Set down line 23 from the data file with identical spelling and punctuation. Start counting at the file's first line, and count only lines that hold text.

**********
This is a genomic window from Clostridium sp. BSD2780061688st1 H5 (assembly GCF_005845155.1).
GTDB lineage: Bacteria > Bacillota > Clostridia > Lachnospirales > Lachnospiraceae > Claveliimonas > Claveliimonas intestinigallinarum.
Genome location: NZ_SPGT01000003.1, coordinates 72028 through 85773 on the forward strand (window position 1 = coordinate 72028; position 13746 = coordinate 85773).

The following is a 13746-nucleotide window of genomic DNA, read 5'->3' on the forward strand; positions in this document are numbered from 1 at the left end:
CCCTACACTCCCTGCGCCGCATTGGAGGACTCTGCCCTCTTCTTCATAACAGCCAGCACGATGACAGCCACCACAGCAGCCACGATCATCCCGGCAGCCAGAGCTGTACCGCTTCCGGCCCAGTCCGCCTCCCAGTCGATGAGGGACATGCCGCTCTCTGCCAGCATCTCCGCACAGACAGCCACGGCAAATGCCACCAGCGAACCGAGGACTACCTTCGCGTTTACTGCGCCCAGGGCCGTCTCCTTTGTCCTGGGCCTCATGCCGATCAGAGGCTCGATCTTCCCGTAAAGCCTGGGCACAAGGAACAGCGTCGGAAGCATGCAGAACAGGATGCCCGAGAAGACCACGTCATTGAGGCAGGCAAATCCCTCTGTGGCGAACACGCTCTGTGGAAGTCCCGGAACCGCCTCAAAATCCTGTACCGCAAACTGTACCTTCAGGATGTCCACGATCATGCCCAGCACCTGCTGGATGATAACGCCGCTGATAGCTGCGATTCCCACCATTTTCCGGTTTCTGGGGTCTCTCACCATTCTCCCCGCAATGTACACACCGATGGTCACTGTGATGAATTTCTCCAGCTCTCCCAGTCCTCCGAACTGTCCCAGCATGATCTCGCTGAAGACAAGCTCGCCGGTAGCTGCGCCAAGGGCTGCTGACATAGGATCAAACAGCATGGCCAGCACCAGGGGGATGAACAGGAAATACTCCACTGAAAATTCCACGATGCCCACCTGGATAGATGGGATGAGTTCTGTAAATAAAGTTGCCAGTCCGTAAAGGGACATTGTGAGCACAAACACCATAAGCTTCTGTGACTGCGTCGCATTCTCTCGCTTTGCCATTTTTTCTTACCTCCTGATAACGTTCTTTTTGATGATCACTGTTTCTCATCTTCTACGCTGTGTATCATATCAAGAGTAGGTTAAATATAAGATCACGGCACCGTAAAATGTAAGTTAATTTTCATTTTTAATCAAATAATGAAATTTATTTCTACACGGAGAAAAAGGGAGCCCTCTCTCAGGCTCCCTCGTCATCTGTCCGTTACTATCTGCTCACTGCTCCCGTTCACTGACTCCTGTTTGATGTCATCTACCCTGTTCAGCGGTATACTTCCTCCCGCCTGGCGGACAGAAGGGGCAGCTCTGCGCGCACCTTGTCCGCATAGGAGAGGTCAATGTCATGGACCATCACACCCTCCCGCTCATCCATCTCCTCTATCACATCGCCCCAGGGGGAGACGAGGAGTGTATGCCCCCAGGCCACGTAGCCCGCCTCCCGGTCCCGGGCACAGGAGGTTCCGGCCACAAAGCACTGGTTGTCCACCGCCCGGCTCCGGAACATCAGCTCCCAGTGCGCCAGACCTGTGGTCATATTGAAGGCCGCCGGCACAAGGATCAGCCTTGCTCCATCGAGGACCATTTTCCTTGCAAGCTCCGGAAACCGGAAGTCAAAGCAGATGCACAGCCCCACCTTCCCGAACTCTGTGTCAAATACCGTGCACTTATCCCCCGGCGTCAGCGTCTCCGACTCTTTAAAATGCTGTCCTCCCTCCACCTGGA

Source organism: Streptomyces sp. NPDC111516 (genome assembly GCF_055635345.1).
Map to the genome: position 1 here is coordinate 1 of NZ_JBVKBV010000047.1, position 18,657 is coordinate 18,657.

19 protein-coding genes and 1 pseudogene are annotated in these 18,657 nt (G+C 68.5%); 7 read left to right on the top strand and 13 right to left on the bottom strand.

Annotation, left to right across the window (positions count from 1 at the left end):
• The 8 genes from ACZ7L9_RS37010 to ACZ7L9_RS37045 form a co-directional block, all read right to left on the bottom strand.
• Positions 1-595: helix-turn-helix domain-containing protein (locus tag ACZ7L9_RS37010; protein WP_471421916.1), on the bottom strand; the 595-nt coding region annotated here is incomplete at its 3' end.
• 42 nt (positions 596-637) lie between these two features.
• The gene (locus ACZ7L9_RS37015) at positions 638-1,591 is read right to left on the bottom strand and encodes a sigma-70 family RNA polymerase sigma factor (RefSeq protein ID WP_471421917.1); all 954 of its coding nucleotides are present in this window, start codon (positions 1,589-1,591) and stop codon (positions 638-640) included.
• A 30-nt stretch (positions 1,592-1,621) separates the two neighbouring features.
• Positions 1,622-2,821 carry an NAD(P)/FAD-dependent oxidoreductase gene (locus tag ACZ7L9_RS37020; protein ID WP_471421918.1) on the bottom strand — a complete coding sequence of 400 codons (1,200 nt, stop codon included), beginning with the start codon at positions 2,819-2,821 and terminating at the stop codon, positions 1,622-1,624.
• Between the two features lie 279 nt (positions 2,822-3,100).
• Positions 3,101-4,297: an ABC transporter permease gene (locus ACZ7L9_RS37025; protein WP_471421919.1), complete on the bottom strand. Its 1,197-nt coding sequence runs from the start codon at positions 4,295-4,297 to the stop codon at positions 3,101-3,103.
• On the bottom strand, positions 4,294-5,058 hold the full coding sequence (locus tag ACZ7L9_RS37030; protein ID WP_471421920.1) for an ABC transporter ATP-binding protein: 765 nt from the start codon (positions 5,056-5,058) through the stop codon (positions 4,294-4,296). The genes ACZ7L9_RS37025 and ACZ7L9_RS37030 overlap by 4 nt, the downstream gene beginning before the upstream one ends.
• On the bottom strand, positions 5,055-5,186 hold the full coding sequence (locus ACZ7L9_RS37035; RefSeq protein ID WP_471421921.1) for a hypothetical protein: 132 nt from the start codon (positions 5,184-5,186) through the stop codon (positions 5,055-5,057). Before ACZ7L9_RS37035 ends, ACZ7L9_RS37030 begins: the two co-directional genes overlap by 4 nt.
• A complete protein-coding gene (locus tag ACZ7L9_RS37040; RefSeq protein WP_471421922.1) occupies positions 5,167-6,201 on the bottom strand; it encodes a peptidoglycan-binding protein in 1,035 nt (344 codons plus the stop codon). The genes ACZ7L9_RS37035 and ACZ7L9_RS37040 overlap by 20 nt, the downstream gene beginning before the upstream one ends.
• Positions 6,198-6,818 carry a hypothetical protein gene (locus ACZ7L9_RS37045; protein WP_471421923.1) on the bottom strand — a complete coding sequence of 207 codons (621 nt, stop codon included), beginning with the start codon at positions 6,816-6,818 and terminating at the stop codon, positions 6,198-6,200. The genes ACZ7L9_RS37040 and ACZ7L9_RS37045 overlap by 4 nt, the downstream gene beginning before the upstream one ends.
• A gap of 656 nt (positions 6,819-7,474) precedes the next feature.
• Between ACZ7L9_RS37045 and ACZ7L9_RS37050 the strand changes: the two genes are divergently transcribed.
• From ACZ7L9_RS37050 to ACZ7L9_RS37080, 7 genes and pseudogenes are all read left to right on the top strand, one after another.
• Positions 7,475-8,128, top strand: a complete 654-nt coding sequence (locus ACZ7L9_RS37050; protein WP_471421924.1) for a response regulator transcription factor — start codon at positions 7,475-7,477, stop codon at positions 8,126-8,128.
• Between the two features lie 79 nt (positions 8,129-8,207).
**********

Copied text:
• Between ACZ7L9_RS37045 and ACZ7L9_RS37050 the strand changes: the two genes are divergently transcribed.